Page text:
I’m known as a person who talks to everyone she meets. My kids find it embarrassing. I find it necessary. It seemed impossible not to talk to this bewildered-looking gentleman, an older man, quite old, as you’ll see, and very well dressed in a fine linen short-sleeved shirt and white cotton trousers. A stain near his breast pocket told me he didn’t have a woman to take care of him.
I figured him to be a retired scientist like my ex-husband. His shiny bald head was sprinkled with a few lonesome hairs and some freckles or age spots. I prefer to think of them as freckles.
“I’m looking for a good book,” I said. “Know any?”
He looked up from the book where his finger was following a particular passage. “Can’t hear you,” he said, cupping his ear.
“I’m looking for a good book to read,” I sort of hollered in a whisper. This was, after all, the reading section of the library. You know, don’t disturb the other patrons, who, at this hour in the morning were few. He didn’t seem to comprehend what I was talking about. He looked sunk deep in his own thoughts. I knew I shouldn’t have interrupted him, but now I had to finish what I’d started. I took a different tack.
“What’s that book you’re reading?” I said, gesturing to the huge open book on his table.
“A medical book. You wouldn’t like it,” he said.
Without being invited, I pulled out a chair and sat down at the round wooden library table.
“Good place, the Mayo Clinic,” I said, tapping his book.
“I’m reading about comas. Whether you can feel pain if you’re in a coma.”
I told him my dad died of a brain tumor, he went into a coma for two days and then died, perfectly at peace.
“So your wife died,” I said.
“Elsie died forty-four years ago. It was my…. girlfriend. Barbara.”
“I’m so sorry,” I said, touching his tanned arm, and pulling my chair closer.
The light was flooding through the domed window of the library, holding him in a beatific spotlight. He didn’t seem to mind the light. Welcomed it, almost.
He would call Barbara every single morning, he told me, and they would have their coffees together while on the phone. Barbara was much younger than he was, early 70s, but had more serious ailments than he did, nothing that should kill her, though. All’s he had was macular degeneration in one eye, and a touch in the other, which was why, he said, he liked sitting in strong light.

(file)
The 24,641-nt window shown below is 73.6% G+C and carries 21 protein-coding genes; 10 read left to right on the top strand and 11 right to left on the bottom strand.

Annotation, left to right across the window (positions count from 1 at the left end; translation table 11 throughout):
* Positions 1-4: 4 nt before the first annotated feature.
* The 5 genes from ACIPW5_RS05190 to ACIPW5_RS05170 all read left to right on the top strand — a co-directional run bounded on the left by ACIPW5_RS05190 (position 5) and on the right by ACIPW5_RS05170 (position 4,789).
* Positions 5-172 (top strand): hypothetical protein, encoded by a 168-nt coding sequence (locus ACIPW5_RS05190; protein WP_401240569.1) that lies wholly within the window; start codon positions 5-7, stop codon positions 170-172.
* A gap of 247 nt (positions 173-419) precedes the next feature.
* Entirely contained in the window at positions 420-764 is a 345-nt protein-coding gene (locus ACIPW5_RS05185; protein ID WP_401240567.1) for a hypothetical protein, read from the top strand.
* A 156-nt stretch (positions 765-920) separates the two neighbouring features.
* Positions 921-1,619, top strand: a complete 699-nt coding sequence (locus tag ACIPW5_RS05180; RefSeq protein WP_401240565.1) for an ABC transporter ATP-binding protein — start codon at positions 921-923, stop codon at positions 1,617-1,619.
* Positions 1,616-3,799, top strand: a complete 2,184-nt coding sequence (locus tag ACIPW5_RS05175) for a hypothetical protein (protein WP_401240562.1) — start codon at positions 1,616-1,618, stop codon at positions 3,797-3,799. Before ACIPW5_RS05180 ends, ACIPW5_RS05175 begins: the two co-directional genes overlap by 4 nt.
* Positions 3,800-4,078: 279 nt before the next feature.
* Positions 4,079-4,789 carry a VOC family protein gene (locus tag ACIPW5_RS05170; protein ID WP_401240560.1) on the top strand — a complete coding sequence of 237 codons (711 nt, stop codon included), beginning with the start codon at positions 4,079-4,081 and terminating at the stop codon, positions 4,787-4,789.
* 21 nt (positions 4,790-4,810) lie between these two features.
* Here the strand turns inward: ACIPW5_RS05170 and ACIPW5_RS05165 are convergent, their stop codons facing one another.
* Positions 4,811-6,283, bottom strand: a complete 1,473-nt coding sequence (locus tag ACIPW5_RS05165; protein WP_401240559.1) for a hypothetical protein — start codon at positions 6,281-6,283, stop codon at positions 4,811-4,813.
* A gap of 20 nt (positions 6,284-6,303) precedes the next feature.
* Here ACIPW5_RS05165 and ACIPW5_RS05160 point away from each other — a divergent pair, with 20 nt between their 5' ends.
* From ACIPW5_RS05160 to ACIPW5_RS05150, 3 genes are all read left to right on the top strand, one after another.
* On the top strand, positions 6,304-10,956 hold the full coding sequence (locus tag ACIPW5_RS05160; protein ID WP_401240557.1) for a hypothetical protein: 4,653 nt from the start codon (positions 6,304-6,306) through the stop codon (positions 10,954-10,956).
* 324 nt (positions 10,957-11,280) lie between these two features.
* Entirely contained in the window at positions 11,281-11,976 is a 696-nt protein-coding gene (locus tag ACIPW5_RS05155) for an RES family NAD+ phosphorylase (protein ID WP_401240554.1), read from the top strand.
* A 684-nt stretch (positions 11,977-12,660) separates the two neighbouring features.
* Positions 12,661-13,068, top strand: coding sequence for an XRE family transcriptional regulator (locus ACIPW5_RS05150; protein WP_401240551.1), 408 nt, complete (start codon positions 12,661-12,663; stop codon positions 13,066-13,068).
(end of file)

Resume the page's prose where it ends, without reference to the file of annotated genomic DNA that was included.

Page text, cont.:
Barbara hadn’t answered her phone. That was strange, he said. I pictured her as a woman with long white curly hair and I do mean long. Middle of her back long.
“It was my fault,” he said. “I should’ve gone over but it’s not so easy at my age to drive, especially at night. Well, I don’t drive at night. Unless I absolutely have to.”
“Eighty-two?” I guessed.
Barbara’s oldest son had a key, like Carmen did. The son drove over to the house in Hatboro, Pennsylvania, let himself in, and found his mother crumpled up on the kitchen floor. Not dead, but unconscious. One of her arms was pinned beneath her body.
“She’d been there nearly two whole days,” he seethed. “Two days! Can you believe it? I could strangle myself!”
He was fine narrating the event. Emotionally detached. It was good for him to talk, I thought.
“Next time I see Barbara they’d taken her to Luther Woods.”
I knew the place, over on County Line Road. At my age, sixty-two, the new eighty-two, I had been over to smelly Luther Woods at least three times. They have pretty plants at the entrance but they should boil cinnamon sticks in the kitchen to keep out the smell of old people’s bodies and their excretions. Sorry to be so blunt, but I’ll be like that myself some day.
I pictured Barbara with her long white tresses in a hospital bed with the usual paraphernalia sticking out of her body.
“Did she ever ….”
“No, she stayed in the coma. They had her in diapers. My Barbara.”
Just the word “coma” coming from Carmen’s mouth. I’d gotten used to saying “My dad went into a coma.” Look, I can think about it now, dozens of years later, and not even picture him lying helpless in his hospital bed downstairs in the family room with the built-in bookshelves and his books stamped ex-libris Harold J. Greenwold.
Now Carmen began to cry, right there in the reading room on the hard wooden chair. He just looked down and began to sob. It was all my fault. “You’ve done it now, Holly,” I thought. “Happy?”
His whole upper torso was shaking, convulsions of sobs right there near the biographies. I was so ashamed of myself and yet I rationalized it was good for him.
I put my hand on his shoulder and rubbed it a little. Barbara would have done that. His Barbara, the love of his life. Now he had lost two women. Plus his eyesight. He wiped off his glasses with his handkerchief.